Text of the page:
Bayonetta 2 was probably the biggest selling point for the WiiU for me, -that is, until it gets a proper Zelda title-, and I can’t say I’m too disappointed. Revolutionary level design? New gameplay styles? A groundbreaking story that makes you really think? Sod all that, it’s just Bayonetta, with a “2” tacked on, and that’s not a bad thing because Bayonetta was kinda absolutely amazing. And it doesn’t hurt that it comes with a port of the first game for newcomers, where you can dress Bayonetta up as Link, a la Hyrule Warriors. It almost feels like an HD remake coupled with a full game’s worth of DLC, where every aspect of the original isn’t lazily carried over, but faithfully remastered and expanded upon.
The most recognizable aspect of Bayonetta 2 is the general aesthetic. I don’t want to just talk about the game in terms of how well it fits the shadow of its predecessor, but in terms of visuals and sound, it comes from the same mold. While nearly all the angels from the first game make a reappearance, they are outnumbered by completely new designs. However, the new designs fit the motifs of the old one’s so well, it’s impossible to tell them apart. Also, new to this game are demon enemies, which are clearly distinct from the angels, but fit the overall look of the game well.
Two of the composers from the first game, Norihiko Hibino and Takahiro Izutani, returned to do the new soundtrack; the first game set a high bar for the music, as it reflected Bayonetta’s character, and the squeal doesn’t quite measure up. While better than most video game soundtracks, when held up against the original, Bayonetta 2 has less to offer, and is less memorable. The two most notable songs are a “climax mix” of Moon River, and Tomorrow is Mine, which are responses to the cover of Fly Me to the Moon and Mysterious Destiny. Both take a slightly different direction, and both are very good, however I prefer the originals.
But what really drives the point home is one little animation. Bayonetta’s kiss animation used when a set of enemies is defeat and an angel gate is broken has been perfectly recreated, and I wouldn’t have it any other way. Several other small animations and screens are brought back, but this one is what brought back that feeling of playing Bayonetta for me.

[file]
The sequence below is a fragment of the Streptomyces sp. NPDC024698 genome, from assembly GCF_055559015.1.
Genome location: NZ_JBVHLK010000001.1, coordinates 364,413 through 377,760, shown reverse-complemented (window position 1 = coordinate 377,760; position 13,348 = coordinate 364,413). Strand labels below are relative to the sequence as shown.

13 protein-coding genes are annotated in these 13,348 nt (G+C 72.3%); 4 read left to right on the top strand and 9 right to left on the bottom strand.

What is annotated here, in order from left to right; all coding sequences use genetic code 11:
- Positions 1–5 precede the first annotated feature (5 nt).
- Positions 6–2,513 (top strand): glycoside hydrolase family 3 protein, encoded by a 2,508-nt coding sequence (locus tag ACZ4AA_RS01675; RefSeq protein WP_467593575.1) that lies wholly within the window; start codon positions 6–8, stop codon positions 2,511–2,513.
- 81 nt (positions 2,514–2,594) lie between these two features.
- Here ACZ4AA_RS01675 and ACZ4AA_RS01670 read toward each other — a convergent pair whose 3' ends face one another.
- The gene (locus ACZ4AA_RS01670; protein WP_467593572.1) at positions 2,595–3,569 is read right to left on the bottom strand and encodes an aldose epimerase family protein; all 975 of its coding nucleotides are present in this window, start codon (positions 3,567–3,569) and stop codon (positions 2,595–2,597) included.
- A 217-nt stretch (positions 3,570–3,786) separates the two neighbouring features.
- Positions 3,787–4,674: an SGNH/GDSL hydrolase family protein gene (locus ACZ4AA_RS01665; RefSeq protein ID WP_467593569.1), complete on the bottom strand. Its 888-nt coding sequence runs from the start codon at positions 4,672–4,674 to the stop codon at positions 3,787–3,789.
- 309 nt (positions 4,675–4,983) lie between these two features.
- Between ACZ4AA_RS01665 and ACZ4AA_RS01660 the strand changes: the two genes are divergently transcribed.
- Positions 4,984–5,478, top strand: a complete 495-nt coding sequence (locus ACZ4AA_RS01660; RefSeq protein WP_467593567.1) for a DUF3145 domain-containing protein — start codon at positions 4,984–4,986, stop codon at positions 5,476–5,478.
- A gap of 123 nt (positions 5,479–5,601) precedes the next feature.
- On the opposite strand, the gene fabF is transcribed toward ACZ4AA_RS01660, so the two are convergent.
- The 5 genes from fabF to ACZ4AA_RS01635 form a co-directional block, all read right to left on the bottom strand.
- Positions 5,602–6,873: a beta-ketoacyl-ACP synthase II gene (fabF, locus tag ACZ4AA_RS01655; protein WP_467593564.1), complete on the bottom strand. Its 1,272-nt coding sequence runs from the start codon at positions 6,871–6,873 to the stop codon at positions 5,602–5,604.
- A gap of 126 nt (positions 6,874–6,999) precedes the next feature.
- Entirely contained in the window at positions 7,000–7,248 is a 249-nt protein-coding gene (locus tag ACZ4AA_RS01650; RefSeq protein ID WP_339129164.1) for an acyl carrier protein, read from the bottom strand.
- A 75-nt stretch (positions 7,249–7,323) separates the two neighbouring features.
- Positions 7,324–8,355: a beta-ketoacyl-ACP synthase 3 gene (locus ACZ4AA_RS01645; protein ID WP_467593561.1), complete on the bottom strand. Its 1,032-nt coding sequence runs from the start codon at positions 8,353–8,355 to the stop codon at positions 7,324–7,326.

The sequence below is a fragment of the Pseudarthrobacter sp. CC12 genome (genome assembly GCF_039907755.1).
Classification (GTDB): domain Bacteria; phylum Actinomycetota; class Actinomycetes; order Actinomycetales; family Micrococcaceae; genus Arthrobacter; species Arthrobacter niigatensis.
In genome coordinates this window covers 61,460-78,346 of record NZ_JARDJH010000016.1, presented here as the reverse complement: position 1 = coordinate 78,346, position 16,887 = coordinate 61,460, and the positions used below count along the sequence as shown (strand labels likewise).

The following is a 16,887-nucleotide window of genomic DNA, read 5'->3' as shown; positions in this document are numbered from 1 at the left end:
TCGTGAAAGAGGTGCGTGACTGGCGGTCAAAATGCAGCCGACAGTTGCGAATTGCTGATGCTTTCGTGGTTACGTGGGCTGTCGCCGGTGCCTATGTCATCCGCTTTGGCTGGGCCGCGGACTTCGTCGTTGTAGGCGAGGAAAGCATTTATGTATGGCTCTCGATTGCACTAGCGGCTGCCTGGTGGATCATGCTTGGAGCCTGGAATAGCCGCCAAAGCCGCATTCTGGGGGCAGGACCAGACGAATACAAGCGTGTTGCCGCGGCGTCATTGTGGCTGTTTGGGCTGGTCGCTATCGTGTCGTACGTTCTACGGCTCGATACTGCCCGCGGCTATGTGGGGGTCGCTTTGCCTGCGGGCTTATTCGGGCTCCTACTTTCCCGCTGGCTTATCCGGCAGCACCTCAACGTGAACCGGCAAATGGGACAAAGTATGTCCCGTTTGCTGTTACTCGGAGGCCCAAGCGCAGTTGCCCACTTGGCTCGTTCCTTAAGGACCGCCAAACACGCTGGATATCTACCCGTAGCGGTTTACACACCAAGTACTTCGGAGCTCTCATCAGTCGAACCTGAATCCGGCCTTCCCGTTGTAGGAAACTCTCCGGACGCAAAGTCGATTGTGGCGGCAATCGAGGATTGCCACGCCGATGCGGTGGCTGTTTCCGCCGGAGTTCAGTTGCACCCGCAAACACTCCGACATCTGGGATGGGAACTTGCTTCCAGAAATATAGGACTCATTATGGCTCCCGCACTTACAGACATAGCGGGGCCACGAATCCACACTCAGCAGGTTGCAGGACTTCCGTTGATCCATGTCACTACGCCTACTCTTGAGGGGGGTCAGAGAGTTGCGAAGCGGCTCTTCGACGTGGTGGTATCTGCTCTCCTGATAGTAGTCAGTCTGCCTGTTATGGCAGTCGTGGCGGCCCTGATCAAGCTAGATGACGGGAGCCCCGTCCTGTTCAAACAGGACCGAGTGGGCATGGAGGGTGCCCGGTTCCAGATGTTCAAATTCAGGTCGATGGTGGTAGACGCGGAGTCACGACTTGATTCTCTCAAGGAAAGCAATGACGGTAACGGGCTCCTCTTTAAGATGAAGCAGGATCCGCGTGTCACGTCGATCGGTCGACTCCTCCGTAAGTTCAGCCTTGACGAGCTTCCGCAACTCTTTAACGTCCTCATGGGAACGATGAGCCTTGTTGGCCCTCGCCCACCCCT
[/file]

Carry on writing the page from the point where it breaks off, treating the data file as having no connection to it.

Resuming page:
On to the story; it’s fine. Bayonetta’s BFF, Jeanne, dies, and she swears to conquer hell itself to bring her back. Of course, being Bayonetta she gets that done before tea time, but runs into some prick trying to become a god on the way out, kinda like when you go to the store only planning to get one thing, but some guy in the parking lot won’t let you go until you buy his band’s CD, because they’re totally gonna make it big any day now. There’s also some kid with amnesia, because why even fake originality with a sequel, but I couldn’t be arsed to remember his name, or acknowledge his existence as anything other than the luck bugger who gets to hangout in Bayonetta’s cleavage. Oh, and time travel. It’s all very clichéd and uninteresting, which is the last thing I want to have to say about a game like this, that’s supposed to be full of personality and originality.
Oh, and it turns out that the guy trying to become god didn’t plan on being one of those benevolent, all-loving gods either. Go figure. Nah, he hates humanity, and would probably wipe them out or something; I don’t know. One character goes all Gurren Lagann, and gives a speech about the strength of the human spirit and stuff. For a game where the protagonist is an angel slaying witch, you’d think there would be a bit more depth to this story and ambiguity between good and evil, but frankly Mario games have more ambiguous morality; at least with them there is feudal political struggle, even if it is reduced to boot beats head.